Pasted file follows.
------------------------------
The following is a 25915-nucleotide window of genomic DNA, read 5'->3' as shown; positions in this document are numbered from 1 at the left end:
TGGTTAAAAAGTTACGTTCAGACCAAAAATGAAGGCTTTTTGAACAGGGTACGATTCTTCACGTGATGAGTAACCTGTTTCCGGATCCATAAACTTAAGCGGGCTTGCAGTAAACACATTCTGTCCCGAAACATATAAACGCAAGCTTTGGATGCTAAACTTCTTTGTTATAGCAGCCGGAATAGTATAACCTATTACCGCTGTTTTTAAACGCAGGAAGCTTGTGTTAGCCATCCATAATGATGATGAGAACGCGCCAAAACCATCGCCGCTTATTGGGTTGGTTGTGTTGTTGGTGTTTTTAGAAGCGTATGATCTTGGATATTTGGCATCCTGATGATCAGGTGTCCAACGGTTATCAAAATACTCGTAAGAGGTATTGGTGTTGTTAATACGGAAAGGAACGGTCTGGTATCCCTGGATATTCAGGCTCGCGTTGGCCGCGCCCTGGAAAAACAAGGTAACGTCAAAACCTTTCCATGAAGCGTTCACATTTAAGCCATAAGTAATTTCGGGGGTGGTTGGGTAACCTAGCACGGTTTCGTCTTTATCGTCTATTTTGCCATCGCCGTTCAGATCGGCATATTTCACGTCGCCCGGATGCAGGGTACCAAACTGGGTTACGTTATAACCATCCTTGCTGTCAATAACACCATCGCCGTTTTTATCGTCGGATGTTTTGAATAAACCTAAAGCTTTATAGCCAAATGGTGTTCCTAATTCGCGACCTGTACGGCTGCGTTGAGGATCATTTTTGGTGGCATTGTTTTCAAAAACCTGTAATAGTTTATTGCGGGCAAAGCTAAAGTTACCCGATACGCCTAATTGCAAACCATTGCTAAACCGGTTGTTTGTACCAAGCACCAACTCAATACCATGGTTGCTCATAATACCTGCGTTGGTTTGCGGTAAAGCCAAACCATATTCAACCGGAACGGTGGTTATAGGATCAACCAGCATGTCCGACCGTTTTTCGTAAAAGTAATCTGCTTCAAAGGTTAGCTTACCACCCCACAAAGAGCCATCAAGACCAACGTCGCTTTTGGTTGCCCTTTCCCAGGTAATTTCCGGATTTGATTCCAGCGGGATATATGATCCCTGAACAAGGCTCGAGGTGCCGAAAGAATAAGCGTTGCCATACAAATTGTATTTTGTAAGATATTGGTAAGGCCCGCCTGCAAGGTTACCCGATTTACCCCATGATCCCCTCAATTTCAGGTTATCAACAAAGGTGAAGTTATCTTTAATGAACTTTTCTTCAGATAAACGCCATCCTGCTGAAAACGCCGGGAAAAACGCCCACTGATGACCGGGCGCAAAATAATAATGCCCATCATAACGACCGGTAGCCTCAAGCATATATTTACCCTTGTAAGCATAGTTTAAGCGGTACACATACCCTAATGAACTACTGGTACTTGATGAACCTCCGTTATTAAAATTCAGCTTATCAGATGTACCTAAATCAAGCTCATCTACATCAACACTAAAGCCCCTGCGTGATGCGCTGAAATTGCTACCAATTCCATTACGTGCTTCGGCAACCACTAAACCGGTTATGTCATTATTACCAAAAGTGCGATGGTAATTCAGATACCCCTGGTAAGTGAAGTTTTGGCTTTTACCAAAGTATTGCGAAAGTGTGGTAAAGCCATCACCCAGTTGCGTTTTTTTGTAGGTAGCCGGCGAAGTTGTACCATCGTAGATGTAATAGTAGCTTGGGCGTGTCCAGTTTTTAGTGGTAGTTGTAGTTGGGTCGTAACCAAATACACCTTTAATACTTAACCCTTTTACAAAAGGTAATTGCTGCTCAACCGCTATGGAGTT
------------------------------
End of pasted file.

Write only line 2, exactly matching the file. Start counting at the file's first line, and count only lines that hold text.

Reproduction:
TGGTTAAAAAGTTACGTTCAGACCAAAAATGAAGGCTTTTTGAACAGGGTACGATTCTTCACGTGATGAGTAACCTGTTTCCGGATCCATAAACTTAAGCGGGCTTGCAGTAAACACATTCTGTCCCGAAACATATAAACGCAAGCTTTGGATGCTAAACTTCTTTGTTATAGCAGCCGGAATAGTATAACCTATTACCGCTGTTTTTAAACGCAGGAAGCTTGTGTTAGCCATCCATAATGATGATGAGAACGCGCCAAAACCATCGCCGCTTATTGGGTTGGTTGTGTTGTTGGTGTTTTTAGAAGCGTATGATCTTGGATATTTGGCATCCTGATGATCAGGTGTCCAACGGTTATCAAAATACTCGTAAGAGGTATTGGTGTTGTTAATACGGAAAGGAACGGTCTGGTATCCCTGGATATTCAGGCTCGCGTTGGCCGCGCCCTGGAAAAACAAGGTAACGTCAAAACCTTTCCATGAAGCGTTCACATTTAAGCCATAAGTAATTTCGGGGGTGGTTGGGTAACCTAGCACGGTTTCGTCTTTATCGTCTATTTTGCCATCGCCGTTCAGATCGGCATATTTCACGTCGCCCGGATGCAGGGTACCAAACTGGGTTACGTTATAACCATCCTTGCTGTCAATAACACCATCGCCGTTTTTATCGTCGGATGTTTTGAATAAACCTAAAGCTTTATAGCCAAATGGTGTTCCTAATTCGCGACCTGTACGGCTGCGTTGAGGATCATTTTTGGTGGCATTGTTTTCAAAAACCTGTAATAGTTTATTGCGGGCAAAGCTAAAGTTACCCGATACGCCTAATTGCAAACCATTGCTAAACCGGTTGTTTGTACCAAGCACCAACTCAATACCATGGTTGCTCATAATACCTGCGTTGGTTTGCGGTAAAGCCAAACCATATTCAACCGGAACGGTGGTTATAGGATCAACCAGCATGTCCGACCGTTTTTCGTAAAAGTAATCTGCTTCAAAGGTTAGCTTACCACCCCACAAAGAGCCATCAAGACCAACGTCGCTTTTGGTTGCCCTTTCCCAGGTAATTTCCGGATTTGATTCCAGCGGGATATATGATCCCTGAACAAGGCTCGAGGTGCCGAAAGAATAAGCGTTGCCATACAAATTGTATTTTGTAAGATATTGGTAAGGCCCGCCTGCAAGGTTACCCGATTTACCCCATGATCCCCTCAATTTCAGGTTATCAACAAAGGTGAAGTTATCTTTAATGAACTTTTCTTCAGATAAACGCCATCCTGCTGAAAACGCCGGGAAAAACGCCCACTGATGACCGGGCGCAAAATAATAATGCCCATCATAACGACCGGTAGCCTCAAGCATATATTTACCCTTGTAAGCATAGTTTAAGCGGTACACATACCCTAATGAACTACTGGTACTTGATGAACCTCCGTTATTAAAATTCAGCTTATCAGATGTACCTAAATCAAGCTCATCTACATCAACACTAAAGCCCCTGCGTGATGCGCTGAAATTGCTACCAATTCCATTACGTGCTTCGGCAACCACTAAACCGGTTATGTCATTATTACCAAAAGTGCGATGGTAATTCAGATACCCCTGGTAAGTGAAGTTTTGGCTTTTACCAAAGTATTGCGAAAGTGTGGTAAAGCCATCACCCAGTTGCGTTTTTTTGTAGGTAGCCGGCGAAGTTGTACCATCGTAGATGTAATAGTAGCTTGGGCGTGTCCAGTTTTTAGTGGTAGTTGTAGTTGGGTCGTAACCAAATACACCTTTAATACTTAACCCTTTTACAAAAGGTAATTGCTGCTCAACCGCTATGGAGTT